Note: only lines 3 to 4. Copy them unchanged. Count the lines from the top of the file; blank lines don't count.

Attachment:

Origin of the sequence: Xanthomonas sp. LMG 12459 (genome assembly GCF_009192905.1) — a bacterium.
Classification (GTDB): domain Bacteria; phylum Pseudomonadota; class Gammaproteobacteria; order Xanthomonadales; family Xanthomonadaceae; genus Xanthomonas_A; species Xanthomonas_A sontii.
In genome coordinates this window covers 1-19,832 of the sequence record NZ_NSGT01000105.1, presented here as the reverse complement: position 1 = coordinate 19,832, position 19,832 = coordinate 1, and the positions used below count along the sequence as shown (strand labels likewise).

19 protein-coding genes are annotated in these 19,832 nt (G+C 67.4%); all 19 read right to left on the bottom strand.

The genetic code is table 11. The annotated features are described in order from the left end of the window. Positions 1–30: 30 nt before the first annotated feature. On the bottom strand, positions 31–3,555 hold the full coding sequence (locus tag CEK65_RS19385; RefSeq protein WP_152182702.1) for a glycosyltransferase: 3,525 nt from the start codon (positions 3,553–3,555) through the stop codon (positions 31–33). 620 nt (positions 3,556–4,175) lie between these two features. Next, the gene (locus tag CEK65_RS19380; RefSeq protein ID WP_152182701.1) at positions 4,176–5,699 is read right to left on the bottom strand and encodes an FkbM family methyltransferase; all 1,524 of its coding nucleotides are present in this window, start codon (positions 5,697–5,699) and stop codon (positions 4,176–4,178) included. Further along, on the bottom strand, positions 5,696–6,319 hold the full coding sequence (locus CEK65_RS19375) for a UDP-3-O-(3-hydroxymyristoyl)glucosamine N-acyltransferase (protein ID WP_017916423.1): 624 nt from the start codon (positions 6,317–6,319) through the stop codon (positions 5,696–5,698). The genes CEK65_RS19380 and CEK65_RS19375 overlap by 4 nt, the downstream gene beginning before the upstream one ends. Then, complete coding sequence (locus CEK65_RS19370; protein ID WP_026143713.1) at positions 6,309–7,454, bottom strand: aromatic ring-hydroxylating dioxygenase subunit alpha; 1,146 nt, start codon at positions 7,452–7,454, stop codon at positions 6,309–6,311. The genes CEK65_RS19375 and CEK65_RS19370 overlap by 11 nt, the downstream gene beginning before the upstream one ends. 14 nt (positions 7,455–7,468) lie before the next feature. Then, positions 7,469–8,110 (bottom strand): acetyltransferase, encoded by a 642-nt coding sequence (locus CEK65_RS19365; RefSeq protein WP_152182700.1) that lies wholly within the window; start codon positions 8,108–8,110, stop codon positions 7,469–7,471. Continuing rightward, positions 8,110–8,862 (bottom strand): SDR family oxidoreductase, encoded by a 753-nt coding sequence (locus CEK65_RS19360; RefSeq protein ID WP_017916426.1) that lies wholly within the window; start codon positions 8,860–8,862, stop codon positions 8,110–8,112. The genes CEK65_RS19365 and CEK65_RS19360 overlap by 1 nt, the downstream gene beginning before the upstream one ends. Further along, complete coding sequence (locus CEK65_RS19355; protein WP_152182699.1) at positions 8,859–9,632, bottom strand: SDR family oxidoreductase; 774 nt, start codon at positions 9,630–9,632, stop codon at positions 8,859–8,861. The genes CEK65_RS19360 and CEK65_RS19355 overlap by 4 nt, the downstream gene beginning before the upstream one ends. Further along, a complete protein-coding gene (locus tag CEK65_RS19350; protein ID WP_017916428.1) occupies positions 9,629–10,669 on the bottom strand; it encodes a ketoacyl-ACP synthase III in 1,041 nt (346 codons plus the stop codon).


In genome coordinates this window covers 1-19,832 of the sequence record NZ_NSGT01000105.1, presented here as the reverse complement: position 1 = coordinate 19,832, position 19,832 = coordinate 1, and the positions used below count along the sequence as shown (strand labels likewise).

19 protein-coding genes are annotated in these 19,832 nt (G+C 67.4%); all 19 read right to left on the bottom strand.